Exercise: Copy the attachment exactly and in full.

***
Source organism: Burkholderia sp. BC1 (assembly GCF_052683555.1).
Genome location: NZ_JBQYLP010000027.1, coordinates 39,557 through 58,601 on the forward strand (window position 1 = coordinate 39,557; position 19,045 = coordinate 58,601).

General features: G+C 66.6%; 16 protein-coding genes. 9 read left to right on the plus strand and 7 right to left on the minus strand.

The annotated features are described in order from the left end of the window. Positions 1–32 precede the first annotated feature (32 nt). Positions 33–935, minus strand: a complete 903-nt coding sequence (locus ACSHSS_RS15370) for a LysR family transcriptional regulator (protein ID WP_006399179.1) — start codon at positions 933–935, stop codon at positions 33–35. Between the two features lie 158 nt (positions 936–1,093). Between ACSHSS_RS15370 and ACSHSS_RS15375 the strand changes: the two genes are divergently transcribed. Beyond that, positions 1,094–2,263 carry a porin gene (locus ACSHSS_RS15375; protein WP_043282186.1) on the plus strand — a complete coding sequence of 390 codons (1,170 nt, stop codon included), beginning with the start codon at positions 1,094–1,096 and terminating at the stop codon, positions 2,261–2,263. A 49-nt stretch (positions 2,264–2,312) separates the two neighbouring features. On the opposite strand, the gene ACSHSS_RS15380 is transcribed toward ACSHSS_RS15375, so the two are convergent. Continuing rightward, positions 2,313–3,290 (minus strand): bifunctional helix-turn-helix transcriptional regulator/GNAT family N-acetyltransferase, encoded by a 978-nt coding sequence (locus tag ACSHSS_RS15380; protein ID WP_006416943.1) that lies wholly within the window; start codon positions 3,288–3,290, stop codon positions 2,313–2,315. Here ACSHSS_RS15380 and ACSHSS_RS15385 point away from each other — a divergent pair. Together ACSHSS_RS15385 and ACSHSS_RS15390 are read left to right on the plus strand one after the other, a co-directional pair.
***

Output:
Source organism: Burkholderia sp. BC1 (assembly GCF_052683555.1).
Genome location: NZ_JBQYLP010000027.1, coordinates 39,557 through 58,601 on the forward strand (window position 1 = coordinate 39,557; position 19,045 = coordinate 58,601).

General features: G+C 66.6%; 16 protein-coding genes. 9 read left to right on the plus strand and 7 right to left on the minus strand.

The annotated features are described in order from the left end of the window. Positions 1–32 precede the first annotated feature (32 nt). Positions 33–935, minus strand: a complete 903-nt coding sequence (locus ACSHSS_RS15370) for a LysR family transcriptional regulator (protein ID WP_006399179.1) — start codon at positions 933–935, stop codon at positions 33–35. Between the two features lie 158 nt (positions 936–1,093). Between ACSHSS_RS15370 and ACSHSS_RS15375 the strand changes: the two genes are divergently transcribed. Beyond that, positions 1,094–2,263 carry a porin gene (locus ACSHSS_RS15375; protein WP_043282186.1) on the plus strand — a complete coding sequence of 390 codons (1,170 nt, stop codon included), beginning with the start codon at positions 1,094–1,096 and terminating at the stop codon, positions 2,261–2,263. A 49-nt stretch (positions 2,264–2,312) separates the two neighbouring features. On the opposite strand, the gene ACSHSS_RS15380 is transcribed toward ACSHSS_RS15375, so the two are convergent. Continuing rightward, positions 2,313–3,290 (minus strand): bifunctional helix-turn-helix transcriptional regulator/GNAT family N-acetyltransferase, encoded by a 978-nt coding sequence (locus tag ACSHSS_RS15380; protein ID WP_006416943.1) that lies wholly within the window; start codon positions 3,288–3,290, stop codon positions 2,313–2,315. Here ACSHSS_RS15380 and ACSHSS_RS15385 point away from each other — a divergent pair. Together ACSHSS_RS15385 and ACSHSS_RS15390 are read left to right on the plus strand one after the other, a co-directional pair.